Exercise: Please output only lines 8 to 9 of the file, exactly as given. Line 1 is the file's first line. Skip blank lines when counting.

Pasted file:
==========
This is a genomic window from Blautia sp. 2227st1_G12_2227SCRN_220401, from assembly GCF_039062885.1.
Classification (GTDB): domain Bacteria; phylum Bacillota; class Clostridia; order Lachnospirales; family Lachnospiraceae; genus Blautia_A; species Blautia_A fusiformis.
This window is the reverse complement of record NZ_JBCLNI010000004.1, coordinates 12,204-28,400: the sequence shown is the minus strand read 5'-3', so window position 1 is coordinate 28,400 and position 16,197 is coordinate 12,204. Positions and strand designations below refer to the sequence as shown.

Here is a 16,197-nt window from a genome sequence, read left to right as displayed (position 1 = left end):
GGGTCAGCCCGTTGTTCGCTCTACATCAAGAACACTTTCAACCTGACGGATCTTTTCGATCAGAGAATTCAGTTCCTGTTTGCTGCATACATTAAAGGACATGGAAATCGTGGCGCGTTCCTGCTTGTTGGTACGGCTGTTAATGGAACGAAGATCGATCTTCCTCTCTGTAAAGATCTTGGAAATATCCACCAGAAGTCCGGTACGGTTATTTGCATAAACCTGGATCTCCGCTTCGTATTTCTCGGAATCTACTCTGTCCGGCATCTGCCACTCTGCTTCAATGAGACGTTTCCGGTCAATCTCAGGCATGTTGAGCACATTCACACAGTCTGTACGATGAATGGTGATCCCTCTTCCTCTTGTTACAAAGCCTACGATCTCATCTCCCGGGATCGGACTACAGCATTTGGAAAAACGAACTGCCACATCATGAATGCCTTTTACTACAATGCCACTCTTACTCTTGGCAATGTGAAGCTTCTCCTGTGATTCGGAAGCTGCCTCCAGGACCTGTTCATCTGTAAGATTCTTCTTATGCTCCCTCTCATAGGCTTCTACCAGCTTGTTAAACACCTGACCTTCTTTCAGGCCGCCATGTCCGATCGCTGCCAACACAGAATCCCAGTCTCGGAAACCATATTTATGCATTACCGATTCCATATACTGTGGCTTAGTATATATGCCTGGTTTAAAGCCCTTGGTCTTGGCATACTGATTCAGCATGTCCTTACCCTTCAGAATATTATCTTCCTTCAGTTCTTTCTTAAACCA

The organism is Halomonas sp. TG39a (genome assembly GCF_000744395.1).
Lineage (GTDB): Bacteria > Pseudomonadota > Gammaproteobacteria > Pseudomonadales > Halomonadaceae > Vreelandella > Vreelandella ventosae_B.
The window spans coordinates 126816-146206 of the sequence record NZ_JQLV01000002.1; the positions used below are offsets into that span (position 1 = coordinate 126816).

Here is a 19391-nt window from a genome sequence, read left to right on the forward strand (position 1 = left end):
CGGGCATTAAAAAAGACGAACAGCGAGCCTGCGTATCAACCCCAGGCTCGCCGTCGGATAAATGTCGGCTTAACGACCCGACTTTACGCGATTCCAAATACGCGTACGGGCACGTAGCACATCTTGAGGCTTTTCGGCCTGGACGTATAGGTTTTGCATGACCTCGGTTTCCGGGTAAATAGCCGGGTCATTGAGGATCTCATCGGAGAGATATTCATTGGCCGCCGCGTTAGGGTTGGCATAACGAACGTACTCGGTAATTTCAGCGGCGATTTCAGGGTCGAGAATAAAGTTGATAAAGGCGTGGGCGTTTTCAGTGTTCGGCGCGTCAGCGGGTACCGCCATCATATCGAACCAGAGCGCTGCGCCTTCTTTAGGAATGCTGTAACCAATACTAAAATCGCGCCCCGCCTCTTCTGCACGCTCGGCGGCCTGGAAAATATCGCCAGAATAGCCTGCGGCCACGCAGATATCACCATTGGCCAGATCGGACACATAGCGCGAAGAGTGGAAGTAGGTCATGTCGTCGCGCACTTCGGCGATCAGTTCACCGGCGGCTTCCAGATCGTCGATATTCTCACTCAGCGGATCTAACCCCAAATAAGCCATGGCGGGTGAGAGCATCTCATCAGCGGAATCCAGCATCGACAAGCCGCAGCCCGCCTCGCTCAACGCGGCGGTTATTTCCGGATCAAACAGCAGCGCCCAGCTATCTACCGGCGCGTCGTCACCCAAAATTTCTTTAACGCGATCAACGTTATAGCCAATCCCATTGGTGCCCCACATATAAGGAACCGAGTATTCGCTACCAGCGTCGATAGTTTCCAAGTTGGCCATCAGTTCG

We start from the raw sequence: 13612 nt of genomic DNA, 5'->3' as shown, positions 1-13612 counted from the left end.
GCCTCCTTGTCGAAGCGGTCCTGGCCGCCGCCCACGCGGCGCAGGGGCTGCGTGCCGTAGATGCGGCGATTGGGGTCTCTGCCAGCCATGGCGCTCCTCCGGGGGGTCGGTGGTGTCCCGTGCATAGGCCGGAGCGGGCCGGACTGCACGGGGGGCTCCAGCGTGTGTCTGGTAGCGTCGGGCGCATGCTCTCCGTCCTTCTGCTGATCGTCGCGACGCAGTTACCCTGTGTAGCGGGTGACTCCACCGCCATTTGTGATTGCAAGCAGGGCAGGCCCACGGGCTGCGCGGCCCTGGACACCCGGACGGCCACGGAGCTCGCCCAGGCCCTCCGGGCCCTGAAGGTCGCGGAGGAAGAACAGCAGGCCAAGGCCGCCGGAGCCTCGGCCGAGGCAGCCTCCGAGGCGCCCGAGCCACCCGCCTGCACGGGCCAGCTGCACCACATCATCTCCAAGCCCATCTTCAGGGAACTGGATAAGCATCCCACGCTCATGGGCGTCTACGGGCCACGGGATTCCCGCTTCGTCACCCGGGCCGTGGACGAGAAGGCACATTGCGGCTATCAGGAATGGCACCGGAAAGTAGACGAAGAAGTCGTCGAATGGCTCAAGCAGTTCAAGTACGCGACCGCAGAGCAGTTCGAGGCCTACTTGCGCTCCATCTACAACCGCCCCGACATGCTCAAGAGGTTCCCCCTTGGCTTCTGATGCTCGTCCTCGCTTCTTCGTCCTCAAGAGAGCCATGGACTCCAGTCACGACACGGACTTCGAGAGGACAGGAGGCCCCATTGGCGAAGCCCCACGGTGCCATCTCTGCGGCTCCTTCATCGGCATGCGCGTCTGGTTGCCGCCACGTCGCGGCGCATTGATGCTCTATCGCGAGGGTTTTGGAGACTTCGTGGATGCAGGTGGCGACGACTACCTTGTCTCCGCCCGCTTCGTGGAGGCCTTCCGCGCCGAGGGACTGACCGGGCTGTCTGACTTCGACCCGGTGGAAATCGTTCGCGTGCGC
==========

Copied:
The window spans coordinates 126816-146206 of the sequence record NZ_JQLV01000002.1; the positions used below are offsets into that span (position 1 = coordinate 126816).

Here is a 19391-nt window from a genome sequence, read left to right on the forward strand (position 1 = left end):